If your application requires writing graph data and later analyzing it using PGX, make sure you use two different database user accounts for each component.

Public Health Endpoint Security

Unless you run multiple graph servers behind a load balancer (Deploying Oracle Graph Server Behind a Load Balancer), it is a good security practice to disable the public endpoint of the graph server, which load balancers need to determine the health of the graph servers.

To disable the endpoint:

1. Locate the `WAR` file of the graph server. If you installed the graph server via RPM, then the file is located at `/opt/oracle/graph/pgx/server/pgx-webapp-<version>.war`.
2. Unzip the `.war` file into a location of your choice and then edit the `WEB-INF/web.xml` file inside the unzipped directory with a text editor of your choice.
3. Locate the `pgx.auth.exceptions` parameter in the file. The list of public endpoints can be seen as shown:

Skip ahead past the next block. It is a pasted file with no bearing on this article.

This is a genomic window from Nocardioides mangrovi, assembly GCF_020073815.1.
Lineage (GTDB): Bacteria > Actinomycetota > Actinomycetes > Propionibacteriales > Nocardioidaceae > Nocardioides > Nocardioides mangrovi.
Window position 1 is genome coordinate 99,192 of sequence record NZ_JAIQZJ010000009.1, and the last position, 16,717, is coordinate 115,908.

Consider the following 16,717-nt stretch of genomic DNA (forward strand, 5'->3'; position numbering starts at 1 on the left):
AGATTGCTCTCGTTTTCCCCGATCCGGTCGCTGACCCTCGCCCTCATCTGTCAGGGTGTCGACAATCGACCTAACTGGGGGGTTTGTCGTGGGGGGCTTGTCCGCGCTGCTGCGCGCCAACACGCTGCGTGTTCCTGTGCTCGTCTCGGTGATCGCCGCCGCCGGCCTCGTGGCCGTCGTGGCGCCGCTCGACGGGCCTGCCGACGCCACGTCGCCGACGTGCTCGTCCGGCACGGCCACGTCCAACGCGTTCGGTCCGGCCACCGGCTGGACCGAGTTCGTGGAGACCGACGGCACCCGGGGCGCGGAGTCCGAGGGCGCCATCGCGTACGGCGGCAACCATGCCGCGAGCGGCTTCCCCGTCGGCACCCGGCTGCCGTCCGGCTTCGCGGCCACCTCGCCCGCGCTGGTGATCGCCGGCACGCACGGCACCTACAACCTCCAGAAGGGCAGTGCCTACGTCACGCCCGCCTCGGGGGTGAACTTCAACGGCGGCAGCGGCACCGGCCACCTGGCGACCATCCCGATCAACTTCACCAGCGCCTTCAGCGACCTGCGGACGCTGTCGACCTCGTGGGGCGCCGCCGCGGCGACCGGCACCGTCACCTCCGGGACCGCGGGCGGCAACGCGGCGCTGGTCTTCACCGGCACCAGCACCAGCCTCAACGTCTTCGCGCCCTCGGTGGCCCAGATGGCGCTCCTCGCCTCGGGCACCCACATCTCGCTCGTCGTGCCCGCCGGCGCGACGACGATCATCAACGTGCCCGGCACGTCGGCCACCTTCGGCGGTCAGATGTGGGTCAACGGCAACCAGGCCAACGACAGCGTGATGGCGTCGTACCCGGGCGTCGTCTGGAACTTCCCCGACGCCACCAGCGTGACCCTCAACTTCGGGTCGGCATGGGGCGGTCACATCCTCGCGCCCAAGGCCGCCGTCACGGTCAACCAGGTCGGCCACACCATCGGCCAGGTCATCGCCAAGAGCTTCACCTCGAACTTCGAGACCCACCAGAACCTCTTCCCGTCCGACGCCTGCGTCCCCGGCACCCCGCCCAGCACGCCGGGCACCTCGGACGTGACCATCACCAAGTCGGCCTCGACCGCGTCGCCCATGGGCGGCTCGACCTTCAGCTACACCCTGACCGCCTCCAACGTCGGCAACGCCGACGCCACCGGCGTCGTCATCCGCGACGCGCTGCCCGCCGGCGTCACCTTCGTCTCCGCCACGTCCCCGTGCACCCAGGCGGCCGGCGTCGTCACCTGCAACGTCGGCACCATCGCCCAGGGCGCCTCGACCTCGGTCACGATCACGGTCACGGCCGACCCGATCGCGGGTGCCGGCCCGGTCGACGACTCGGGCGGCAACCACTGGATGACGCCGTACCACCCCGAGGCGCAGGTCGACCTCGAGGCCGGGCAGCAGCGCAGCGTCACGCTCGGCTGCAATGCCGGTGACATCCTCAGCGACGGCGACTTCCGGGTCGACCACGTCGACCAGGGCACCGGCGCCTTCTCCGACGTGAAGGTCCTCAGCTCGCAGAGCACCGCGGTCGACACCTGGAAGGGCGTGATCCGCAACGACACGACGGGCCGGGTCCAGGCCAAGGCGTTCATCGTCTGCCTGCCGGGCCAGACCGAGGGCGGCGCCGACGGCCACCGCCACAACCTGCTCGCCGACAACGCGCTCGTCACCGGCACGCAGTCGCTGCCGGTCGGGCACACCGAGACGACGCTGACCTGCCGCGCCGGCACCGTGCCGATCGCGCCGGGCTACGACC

``````<init-param>
<param-name>pgx.auth.exceptions</param-name>
</init-param>``````
4. Remove the `isReady` endpoint from the list of public endpoints as shown:
``````<init-param>
<param-name>pgx.auth.exceptions</param-name>
<param-value>isRunning;auth/token</param-value>
</init-param>``````
5. Save your changes, repackage the `WAR` file and redeploy the file to its original location.
6. Restart the graph server.

### 1.6 About Oracle Graph Server and Client Accessibility

This section provides information on the accessibility features for Oracle Graph Server and Client.

• For information on addressing accessibility for the Java and Python command line interfaces, which are installed on Oracle Linux, see Working With Accessibility Features in Oracle Linux 7.
• For information on keyboard shortcuts for the Java command line interface, which is built on top of the Java Shell (JShell), see Keyboard Shortcuts for JShell.
• For information on addressing accessibility for the Graph Visualization Application, which is based on Oracle JET, see About Oracle JET and Accessibility.
• You can enable accessibility in the Graph Visualization application by selecting the Accessibility Mode check box option from the user account drop-down menu on the top-right of the user interface. Once enabled, the query output is always displayed in a tabular layout as shown: